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Early Suburbs, The art of one who grew up watching cartoons
by D.C., Woodstock Times, February 13, 1986

Early Suburbs. It might not be up there with constructionism and cubism, but it'll probably go down in the books.

Tim Slowinski, a tall, young, Germanically handsome artist, is sitting in his Bearsville studio, surrounded by his cartooney nightmarish acrylics, talking about the new school.

"There was this guy from the Metropolitan Museum, and he said he always wondered, years back, what the art of these kids who grew up in the suburbs watching Saturday morning cartoons would be like. When he saw all the stuff coming out of the East Village these days he said. That's it.'"

Slowinski, who has shown locally at the Night Gallery, Gallery Rondout, the Kleinert and Woodstock Artists' Association, grew up watching cartoons in the suburbs of New Jersey with 13 brothers and sisters. Now he's joined the ranks of the East Village others. He had a solo show at the Cat Club in December and will have a show, opening April 23, at S.R. Rage, another East Village gallery.

This new cartoon-inspired art is not unified in style or form, Slowinski says. "What holds it together is the psychological thing behind it. A lot of what comes out of you visually comes from what you've observed. Everybody filters experience individually, so that makes all the work different. The basic core of what makes it similar is the psychological and social background of growing up watching cartoons."

What does cartoon-suburbs psychology look like? Regurgitated two decades later onto Slowinski's canvas, it looks pretty bleak. Reminiscent of German cartoonists in the '30s, his fictional characters find themselves trapped in modern machines, staring out of small round eyes trapped in big fat faces. They're what Orwell would do with paint.

A few years back Slowinski worked from photographs, producing montages of faces crowded and floating together, all looking like his relatives.

"It was very stifling in a way," he says. "No matter how much you changed it or did something different with it, you were stuck with the photograph as a model."

He likes the impact of his work. "It says a lot more about things that are important to me... social issues... human suffering, most of all."

His social consciousness may have come from his parents; his mother was going to become a nun before she met his father. Both parents are religious.

"I had pretty nice parents who were bordering on psychotic, a little," he says, and laughs, "They never hit us. They were moral disciplinarians. They didn't make us do a lot of things; you would just know what was expected. They wanted us to be religious. You had to pretend to be even if you weren't."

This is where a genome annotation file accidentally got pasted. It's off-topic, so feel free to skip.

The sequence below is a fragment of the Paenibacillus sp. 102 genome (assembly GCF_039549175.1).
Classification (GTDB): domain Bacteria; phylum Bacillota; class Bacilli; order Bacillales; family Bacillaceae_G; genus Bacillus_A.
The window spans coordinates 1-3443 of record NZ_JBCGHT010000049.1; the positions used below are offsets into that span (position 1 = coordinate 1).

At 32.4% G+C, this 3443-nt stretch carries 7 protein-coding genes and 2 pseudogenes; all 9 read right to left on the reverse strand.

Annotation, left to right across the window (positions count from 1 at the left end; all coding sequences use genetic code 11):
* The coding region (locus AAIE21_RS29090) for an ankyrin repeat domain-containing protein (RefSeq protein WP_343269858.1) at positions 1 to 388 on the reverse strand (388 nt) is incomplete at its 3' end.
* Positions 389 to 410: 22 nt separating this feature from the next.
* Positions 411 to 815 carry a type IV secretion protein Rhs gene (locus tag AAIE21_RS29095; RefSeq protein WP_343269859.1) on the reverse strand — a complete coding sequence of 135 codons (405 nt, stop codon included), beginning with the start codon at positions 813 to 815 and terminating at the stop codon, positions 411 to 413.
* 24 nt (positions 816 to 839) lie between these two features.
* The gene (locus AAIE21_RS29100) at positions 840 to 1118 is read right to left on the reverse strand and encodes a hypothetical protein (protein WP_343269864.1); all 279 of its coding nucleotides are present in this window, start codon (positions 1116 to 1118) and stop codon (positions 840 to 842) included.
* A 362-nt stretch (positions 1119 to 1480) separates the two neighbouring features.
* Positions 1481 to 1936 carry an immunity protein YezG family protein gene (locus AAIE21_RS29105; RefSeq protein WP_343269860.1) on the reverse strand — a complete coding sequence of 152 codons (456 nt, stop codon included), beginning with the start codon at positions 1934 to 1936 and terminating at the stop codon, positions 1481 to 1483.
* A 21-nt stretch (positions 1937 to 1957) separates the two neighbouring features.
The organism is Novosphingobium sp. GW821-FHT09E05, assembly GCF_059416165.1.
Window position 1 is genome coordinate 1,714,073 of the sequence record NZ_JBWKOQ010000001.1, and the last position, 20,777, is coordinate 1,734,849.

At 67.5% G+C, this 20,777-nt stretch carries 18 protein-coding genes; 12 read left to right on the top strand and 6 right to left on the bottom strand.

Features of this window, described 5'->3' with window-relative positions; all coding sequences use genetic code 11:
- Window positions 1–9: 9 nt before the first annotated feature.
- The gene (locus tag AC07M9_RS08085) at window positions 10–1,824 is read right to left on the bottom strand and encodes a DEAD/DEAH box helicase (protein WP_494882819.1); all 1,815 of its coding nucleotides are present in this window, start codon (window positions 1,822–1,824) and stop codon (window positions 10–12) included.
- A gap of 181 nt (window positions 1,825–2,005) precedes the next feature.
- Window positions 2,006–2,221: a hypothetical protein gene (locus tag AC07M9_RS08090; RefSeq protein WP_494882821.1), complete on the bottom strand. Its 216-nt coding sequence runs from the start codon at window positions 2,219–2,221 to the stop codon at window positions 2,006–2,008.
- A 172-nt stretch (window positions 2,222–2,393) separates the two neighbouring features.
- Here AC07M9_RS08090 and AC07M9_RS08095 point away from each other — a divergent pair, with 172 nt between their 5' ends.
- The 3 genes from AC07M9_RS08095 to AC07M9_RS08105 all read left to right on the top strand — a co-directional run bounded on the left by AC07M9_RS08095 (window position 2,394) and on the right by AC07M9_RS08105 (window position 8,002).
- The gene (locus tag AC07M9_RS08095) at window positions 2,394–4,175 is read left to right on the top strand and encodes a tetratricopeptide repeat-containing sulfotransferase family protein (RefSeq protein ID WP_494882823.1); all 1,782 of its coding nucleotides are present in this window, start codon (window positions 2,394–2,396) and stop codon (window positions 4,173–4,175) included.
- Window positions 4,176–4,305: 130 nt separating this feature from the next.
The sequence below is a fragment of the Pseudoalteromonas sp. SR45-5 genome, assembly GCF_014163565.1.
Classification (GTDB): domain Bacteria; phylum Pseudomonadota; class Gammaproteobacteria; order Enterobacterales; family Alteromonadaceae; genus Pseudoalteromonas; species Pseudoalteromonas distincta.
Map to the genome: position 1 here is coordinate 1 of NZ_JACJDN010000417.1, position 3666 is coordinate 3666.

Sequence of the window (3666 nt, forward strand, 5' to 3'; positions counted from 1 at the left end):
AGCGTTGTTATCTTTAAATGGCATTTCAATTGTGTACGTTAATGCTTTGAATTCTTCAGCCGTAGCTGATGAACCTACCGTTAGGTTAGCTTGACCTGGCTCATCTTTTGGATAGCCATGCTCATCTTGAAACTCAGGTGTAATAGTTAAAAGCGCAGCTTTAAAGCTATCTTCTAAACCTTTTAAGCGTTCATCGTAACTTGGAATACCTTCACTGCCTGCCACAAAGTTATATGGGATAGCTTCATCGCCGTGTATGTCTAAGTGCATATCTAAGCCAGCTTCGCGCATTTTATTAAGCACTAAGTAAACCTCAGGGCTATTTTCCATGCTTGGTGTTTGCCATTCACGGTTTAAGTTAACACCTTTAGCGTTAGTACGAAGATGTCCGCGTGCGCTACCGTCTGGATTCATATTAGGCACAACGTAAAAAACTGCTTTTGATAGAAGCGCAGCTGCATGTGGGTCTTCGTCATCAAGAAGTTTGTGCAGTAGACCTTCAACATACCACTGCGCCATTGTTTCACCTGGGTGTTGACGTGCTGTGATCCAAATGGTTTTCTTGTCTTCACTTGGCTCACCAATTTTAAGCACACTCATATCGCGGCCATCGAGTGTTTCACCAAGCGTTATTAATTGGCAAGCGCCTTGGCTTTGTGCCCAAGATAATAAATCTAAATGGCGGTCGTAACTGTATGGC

His family was self-contained and somewhat isolated from the rest of the world.

"People from the outside weren't accepted into it too much," he says. "You really didn't go out and make friends outside of it so much. You played with your brothers and sisters."

And within that isolation, Slowinski kept to himself. "Rather than playing with toys and things, I sort of entertained myself by inventing different situations and different characters." He was a spy, observing things from an imagined Africa or Siberia.

He always did a lot of painting. "One way the parents sort of kept the kids out of their hair was they gave you paper and a pencil and let you draw," he said.

His house was always warm and he always had enough to eat. That all changed when he moved to Woodstock in 1980, "just to get out of the suburbs."

Woodstock has become the best place he says he can imagine for an artist. He likes the mountains, but the main reason "once you get to know people and are shrewd and can find the right situations" -is it's cheap.

He does carpentry and caretaking work and lives in a WAA-owned building he and a few other artists have been renovating for several years. The one thing Woodstock isn't good for is selling, he says. "The only way to sell a painting in Woodstock is to take a painting worth $1.000 and sell it for $200." He says he sold three like that at a WAA show because he was desperate for money. "But they were old paintings and I didn't want them anyway," he adds, laughing.

Now Slowinski goes to the East Village to sell. His parents came to an East Village show. They looked at the "Burger Booth"-sinister huge Ronald MacDonald take offs looming over cash registers towards the masses and the grey-tinged businessman whose imprisoned face bulges out of a blocky TV set while his exposed brains emerge above and the sick chicken in the "Egg Factory," and the pig parts in "Industrious Pigs." They looked at these works by their eighth child and they laughed.

"They like it," Slowinski says. "They think it's great. They're very different from me as far as religious beliefs go. Psychologically and genetically we have similar tastes. If I did a big painting of a grotesque priest, they probably would be upset."

The priest has yet to be painted. Could it be too avant-garde even for Early Suburbs?